Citizens National struggled with the Siebel system for three years before pulling the plug in 2004. Although Siebel was OK for managing the bank's customer call center, according to Singleton, his relationship banking team struggled without success to get any benefit out of the CRM package. "It failed miserably with our relationship bankers," he says. "Our CRM journey was a nightmare. Finally, we shut it down because there was no return on it. It was a $500,000 education for us." Citizens National took a loss on the software, which cost $150,000, and on $350,000 in integration costs.

Although he wasn't familiar with the former Citizens National account, Mark Woollen, vice president for CRM product strategy at Oracle, which acquired Siebel Software, says not all CRM users have the same needs. "Different business processes mandate what users need," he says. "Companies need to decide if they are looking for a toolkit or an application."

Fortunately for Citizens National, Furney, who was committed to making CRM work at the bank, came up with an alternative. While searching on Yahoo for an "online database," The Small Business Solution president found a hosted system from Intuit called QuickBase.

Although not exactly known as a leading player in the CRM market, Intuit, best known for its Quicken financial program for consumers and QuickBooks for small businesses, has been making some inroads into corporate America with QuickBase. An odd mixture of technologies, QuickBase isn't easily described, simply because it doesn't fit into a single neat application category. It combines elements of a database, a spreadsheet and a sales management application, all in one package.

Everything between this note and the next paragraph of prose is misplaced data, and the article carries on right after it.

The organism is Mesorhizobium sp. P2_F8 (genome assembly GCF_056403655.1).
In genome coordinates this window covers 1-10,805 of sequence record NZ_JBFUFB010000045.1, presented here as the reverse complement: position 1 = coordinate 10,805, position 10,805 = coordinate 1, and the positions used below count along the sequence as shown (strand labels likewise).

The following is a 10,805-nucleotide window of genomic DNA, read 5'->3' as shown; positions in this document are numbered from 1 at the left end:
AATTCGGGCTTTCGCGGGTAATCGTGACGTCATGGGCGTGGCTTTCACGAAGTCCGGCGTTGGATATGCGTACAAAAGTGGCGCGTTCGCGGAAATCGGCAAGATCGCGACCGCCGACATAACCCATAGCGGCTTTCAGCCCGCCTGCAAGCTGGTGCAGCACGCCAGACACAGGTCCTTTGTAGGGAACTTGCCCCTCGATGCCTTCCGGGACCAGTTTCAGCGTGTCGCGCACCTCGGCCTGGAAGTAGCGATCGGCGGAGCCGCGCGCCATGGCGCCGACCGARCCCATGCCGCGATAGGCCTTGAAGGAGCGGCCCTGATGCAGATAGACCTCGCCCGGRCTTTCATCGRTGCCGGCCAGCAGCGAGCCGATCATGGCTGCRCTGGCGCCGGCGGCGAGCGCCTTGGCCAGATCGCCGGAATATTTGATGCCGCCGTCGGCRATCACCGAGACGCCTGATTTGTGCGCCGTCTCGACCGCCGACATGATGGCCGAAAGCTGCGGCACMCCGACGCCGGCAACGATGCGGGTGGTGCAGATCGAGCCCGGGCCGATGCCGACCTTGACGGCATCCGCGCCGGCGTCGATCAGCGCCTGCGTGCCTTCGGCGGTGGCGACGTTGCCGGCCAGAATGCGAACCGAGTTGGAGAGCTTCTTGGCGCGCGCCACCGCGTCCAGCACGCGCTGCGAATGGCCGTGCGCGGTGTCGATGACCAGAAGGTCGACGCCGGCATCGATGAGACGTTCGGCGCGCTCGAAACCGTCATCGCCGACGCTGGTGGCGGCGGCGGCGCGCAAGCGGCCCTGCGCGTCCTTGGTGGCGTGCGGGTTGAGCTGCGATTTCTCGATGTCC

"I call it the ultimate in rapid application development," Furney says, referring to how business people can customize the system to meet their needs on the fly, without calling in an I.T. staffer. "It's kind of a do-it-yourself application," he adds. "I mean, what else would you call it when you've got a bank president doing software development?"

Intuit claims that 43 of the Fortune 100 use it. Still, compared to Siebel and SAP, Intuit's share of the CRM market is so minuscule that it doesn't even rank among the top 20 customer management software firms by revenue, according to a 2006 report from AMR Research.

Maybe that's why Oracle doesn't sound too worried. "We don't really compete against QuickBase," Woollen says. "That's an architecture that provides developers with tools to extend it. An application with years of experience that has been developed based on best practices in CRM is more useful."

One reason some small and medium-size companies, as well as groups within larger ones, are adopting QuickBase is its flexibility. Intended not just for customer management, QuickBase—which is actually more of an easily modified database than a full-fledged business application—can be harnessed for other business tasks. For example, Procter & Gamble uses the system to track technology projects.

Because it's easy to use, runs online via any browser and doesn't require an I.T. professional to set up, the hosted application is finding its way into all kinds of businesses. "Probably what's happening is that departments or workgroups that can't wait for I.T. to create an application are getting a hold of it," Furney speculates.

Affordability, flexibility and ease of use are QuickBase's chief advantages. "A business group can build reports that meet the business users' needs without going to IS," says Intuit product manager Peter Fearey. QuickBase's low cost doesn't hurt, either. According to Fearey, customers pay an initial one-time fee of $249 for the first 10 users, and $3 per additional user per month.